Directed by: Michael Liscombe
From the album: Boys for Pele (1996)
Atlantic Records/East West
Article coming soon. In the meantime, read Tori’s quotes about the video.
Tori Amos - Caught A Lite Sneeze on MUZU.TV
"The gate’s opening. Whether you think of the gates that lead to Hades. This period of composing, for me, with the harpsichord and the piano... timelines were crossed. If you think about it, it’s about crawling inside the bloodline, the bloodline of the piano that lead to the harpsichord and back. So, the information of mother to daughter and daughter to mother, what they’ve been struggling with for centuries, trying to find their own feminine power but getting all mixed up and stealing fire from the men. So this record was very much about crossing over into different... consciousness. Whether you call it death, death of the soul or death of a portion of you that has had to wake up to the truth of certain things that were dormant. So this is almost a sort of dream and yet it is her reality at the same time, and I think that’s what’s so scary to her.
Mike Lipscombe, the director, seemed to have quite a handle on symbology, and he wanted to play this out within a dream color. So naturally, her perceptions of what she thought was going on... well, they’re all crumbling all around her. I think that happens to most people when you’re ripping the mask off your face. Trying to bring this to the visual world was quite a challenge. We talked about stealing fire. That was something that Boys for Pele, which this album... that’s what I was exploring. To access the shadow side, the Dark Prince. Not Satan, so all Christians, you know, hold on to your John Thomas. You can’t get those mixed up or you don’t really know your archetypes very well. But, you know, the resentment that I had for the men that could channel and plug into this archetype of the Dark Prince dissipated when, when I realized, for me, that the Dark Prince was pushing a white cashmere Chanel little number, was a woman and drove an ice-cream truck.
Believe it or not I was on green screen most of the time. I seem to live my life on green screen. But this was an extremely physical shoot. I was rolling around on the ground, being dragged behind chairs. There were movements, obviously, when I had to be suspended and flying and moving around. But it was a mixture of the tangible world that Tori was in and the world she was trying to come to terms with. This is the opposite of ’Jupiter’ in that Tori is trying to come into the earth plane from... her land of misperceptions." (Fade to Red, "Caught A Lite Sneeze" audio commentary by Tori)
Directed by Mike Liscombe, who was given full creative license from Tori, the video is rich, multi-layered, and, according to Liscombe, "open to many interpretations." He feels that it represents "a surreal journey" and "the process of finding inner peace with oneself." Tori says that Liscombe "wanted to take the video into a place that brings together the fight of the soul with the fight of the physical self." This concept manifests itself in recurring sequences of multiple Toris pushing, pulling, and being swept along with another Tori seated in a white armchair that is sliding back and forth along a leaf-strewn wooden floor. The field of vision twists and turns, rotating to show alternately the inside of the room and a vast expanse of water that ends in a waterfall. The cyclical nature of the song itself is perfectly suited to the rhythm of the video which Billboard magazine called "strange", "complicated", and "visually stunning". (All These Years authorized biography)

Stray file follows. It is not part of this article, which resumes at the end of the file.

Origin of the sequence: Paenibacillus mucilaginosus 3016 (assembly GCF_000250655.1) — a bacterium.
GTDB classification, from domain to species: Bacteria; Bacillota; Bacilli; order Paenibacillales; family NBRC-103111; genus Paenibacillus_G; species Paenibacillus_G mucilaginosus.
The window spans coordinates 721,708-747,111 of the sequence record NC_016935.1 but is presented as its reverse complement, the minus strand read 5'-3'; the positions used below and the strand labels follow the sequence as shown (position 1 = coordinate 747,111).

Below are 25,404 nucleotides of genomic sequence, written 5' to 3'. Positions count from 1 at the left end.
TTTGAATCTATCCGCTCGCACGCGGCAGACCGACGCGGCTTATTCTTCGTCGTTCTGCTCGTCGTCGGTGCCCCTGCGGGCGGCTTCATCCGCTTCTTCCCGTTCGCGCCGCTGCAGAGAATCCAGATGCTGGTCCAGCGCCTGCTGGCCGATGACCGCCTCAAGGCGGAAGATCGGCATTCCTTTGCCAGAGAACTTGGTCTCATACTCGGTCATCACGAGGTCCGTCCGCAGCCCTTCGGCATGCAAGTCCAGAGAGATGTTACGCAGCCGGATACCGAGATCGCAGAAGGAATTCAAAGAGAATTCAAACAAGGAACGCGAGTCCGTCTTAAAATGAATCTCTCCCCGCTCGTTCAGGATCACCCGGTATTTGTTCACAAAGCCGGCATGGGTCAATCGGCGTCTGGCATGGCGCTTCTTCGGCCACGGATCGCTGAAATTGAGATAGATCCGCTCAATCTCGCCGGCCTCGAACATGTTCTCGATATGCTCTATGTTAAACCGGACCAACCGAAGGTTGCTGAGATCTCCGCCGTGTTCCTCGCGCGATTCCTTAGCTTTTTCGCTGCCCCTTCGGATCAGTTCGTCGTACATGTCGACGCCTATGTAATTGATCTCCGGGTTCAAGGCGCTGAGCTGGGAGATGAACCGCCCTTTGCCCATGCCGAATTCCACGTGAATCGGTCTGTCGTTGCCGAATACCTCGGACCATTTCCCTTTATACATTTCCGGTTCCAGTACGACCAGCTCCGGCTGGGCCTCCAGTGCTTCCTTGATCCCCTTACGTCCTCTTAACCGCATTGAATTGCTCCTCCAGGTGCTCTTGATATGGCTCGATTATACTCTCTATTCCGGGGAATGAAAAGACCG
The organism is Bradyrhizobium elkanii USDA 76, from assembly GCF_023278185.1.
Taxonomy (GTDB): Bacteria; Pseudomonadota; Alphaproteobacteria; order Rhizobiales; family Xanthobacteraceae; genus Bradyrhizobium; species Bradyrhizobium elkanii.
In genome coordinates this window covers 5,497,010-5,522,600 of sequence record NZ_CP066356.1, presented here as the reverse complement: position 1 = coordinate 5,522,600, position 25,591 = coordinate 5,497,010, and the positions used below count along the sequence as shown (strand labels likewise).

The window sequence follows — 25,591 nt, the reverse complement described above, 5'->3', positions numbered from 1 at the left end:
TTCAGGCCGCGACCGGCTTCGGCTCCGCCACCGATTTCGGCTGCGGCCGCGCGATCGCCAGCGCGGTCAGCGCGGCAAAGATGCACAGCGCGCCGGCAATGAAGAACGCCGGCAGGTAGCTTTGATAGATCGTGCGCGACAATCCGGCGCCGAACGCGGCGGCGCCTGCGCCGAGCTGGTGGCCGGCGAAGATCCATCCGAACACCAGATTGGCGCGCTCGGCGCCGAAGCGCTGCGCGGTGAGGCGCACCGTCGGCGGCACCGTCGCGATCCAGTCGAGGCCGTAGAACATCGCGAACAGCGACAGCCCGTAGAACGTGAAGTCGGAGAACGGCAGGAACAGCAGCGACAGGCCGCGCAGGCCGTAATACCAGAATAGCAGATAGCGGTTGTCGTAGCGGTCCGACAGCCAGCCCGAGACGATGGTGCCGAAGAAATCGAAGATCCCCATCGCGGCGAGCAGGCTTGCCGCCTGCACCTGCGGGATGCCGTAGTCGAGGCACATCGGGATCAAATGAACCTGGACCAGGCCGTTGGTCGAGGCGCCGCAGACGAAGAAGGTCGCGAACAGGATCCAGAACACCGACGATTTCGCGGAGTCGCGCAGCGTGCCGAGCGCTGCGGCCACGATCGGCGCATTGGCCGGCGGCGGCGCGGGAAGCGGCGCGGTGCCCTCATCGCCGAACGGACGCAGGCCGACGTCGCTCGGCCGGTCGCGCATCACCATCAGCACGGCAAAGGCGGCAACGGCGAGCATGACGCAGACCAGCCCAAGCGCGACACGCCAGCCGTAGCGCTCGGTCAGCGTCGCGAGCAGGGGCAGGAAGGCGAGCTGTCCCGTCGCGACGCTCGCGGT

"It’s her death - she dies. It’s about the fight for her soul - this spirit, this physical body. The two are fighting - trying to wake her up, bring her back - trying to communicate. It’s the division in the beginning. The whole current of sneeze is doing anything so that you don’t have to face yourself. Nothing is enough - you don’t feel that you have the tools. I couldn’t get to this until everything was falling apart. I couldn’t get to this until things were being flung back in my face. When you’re being gushed and gooed over, and all that stuff in a relationship, it disgusts you. It’s like ’10 minutes of that, boys - then give me something else.’ It’s strange knowing the whole time that your contact with the Earth Mother - your contact with the ocean - your contact with all of those things - you feel an outsider to them. You know they’re there. You go and try everything. You go through everything you’ve ever been taught to try and feel enough. And I just stand there with my little plug, going, ’What wall can I plug into?’ Not knowing that we’re all plugged in, already. You just have to remember." (Aquarian Weekly February 21, 1996)
"At first, Caught a Lite Sneeze was going to be filmed in black & white so that the special effects could work, so it was a nice surprise when Mike, the director, said he wanted to give it a go in color.
A ghost. He kept feeling my character was my own ghost trapped between the worlds. Whether a part of me had gone so close to the edge that she went over the edge thereby resulting in a death of some kind. (...) The chair scene here has become a mechanical dragon dragging parts of myself from other parts — it’s a long way from the protective chair in ’Pretty Good Year’." (Tori Stories promo booklet, 1998)